This framework not only leads your intended audience through a strategic content journey, but it also signals to Google that you are a go-to website for providing accurate, reliable, and valuable information on the topics that you are creating content about.

Do keywords still matter?

Yes, keywords are still very important to SEO and should still be a part of your strategy.

While topic clusters will drive your content journey, your keyword strategy will provide important insight into what your audience is searching for.

A single search can tell you about both implicit and explicit data. For example, if someone were to search “sustainable food sourcing solutions in Africa”, we can pull a lot of valuable information from that user’s search intent.

Explicitly, we know that this user is searching for informational content on sustainable food sourcing in a specific region.

Implicitly, we can infer that this user has a fairly advanced understanding of the issue since “food sourcing solutions” is not everyday language. They’re also using the plural “solutions” as opposed to the “best solution”. This tells us that they want to learn about a variety of different solutions and would be relatively comfortable with a more technical description or analysis.

And voilà, we’ve mapped out your blog-post! By analyzing your keywords, you now can write a piece of informational content to this specific user, providing them with the specific type of answers they’re searching for.

How to use keyword research:

Keyword research helps you see your topic from your audience’s perspective by identifying the questions they most frequently ask. This practice ensures that when your target audience goes to Google to type in their questions, you can show up for them as a trustworthy resource in their search results.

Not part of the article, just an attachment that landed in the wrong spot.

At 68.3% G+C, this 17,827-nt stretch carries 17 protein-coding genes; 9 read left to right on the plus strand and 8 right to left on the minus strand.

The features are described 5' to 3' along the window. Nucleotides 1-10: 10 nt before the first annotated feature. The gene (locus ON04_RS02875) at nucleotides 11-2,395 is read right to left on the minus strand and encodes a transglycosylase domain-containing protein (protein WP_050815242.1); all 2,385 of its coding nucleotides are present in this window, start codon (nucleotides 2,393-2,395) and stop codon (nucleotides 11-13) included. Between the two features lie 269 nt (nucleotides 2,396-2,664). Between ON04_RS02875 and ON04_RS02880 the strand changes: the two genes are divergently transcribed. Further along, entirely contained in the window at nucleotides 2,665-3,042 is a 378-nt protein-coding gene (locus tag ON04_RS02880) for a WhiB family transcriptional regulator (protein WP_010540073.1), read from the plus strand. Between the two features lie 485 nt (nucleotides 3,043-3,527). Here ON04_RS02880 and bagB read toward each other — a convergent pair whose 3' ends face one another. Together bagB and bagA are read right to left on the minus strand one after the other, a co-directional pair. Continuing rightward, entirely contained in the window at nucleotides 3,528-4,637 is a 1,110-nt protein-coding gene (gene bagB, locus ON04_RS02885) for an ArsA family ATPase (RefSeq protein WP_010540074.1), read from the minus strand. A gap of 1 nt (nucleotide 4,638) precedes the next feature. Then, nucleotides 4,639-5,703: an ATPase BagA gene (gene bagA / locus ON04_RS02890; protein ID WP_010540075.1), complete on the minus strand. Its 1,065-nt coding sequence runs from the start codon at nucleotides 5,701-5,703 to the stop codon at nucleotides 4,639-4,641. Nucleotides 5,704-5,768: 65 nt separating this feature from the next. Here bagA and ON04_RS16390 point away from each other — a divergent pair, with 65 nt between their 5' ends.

Referring to our previous example, let’s say this is what our keyword list looks like:

  • What is sustainable food sourcing
  • Why is sustainable food sourcing essential
  • How sustainable food sourcing increases food safety
  • Global food sourcing solutions

You can optimize your blog-post by using these keywords (or phrases) as headers throughout your content, guiding the reader to their exact answer. When people see their questions repeated back to them, they are more likely to trust that you are the resource that they need.

The goal here is to use keywords as a tool to build out the content that your target audience is in search of. By doing this, not only will Google start seeing you as a valuable resource for your core topics, but it also provides the opportunity to cultivate a relationship with the users who land on your site.

Google may be more complex, but your mindset doesn’t have to be.

The increased sophistication of search engines has simplified things for SEO beginners. Now you can focus on what you do best: creating consistent content on topics that serve your community within your expertise.

Briteweb’s Senior Content Strategist, Thomas Gage, says his biggest advice is this:

When you’re starting out, don’t focus too much on what will work for search engines. Instead focus on your audience. What are they looking for? Why are they looking for that? How can you meet them where they are? Quality content will answer their questions and then give them the next step. Focus on that.

The content that you create will build trust, reliability, and grow a meaningful relationship with your audience. If you do that well and consistently, you will see organic traffic increase to your website.

To learn more about how to evolve your SEO content strategy, contact Briteweb for support.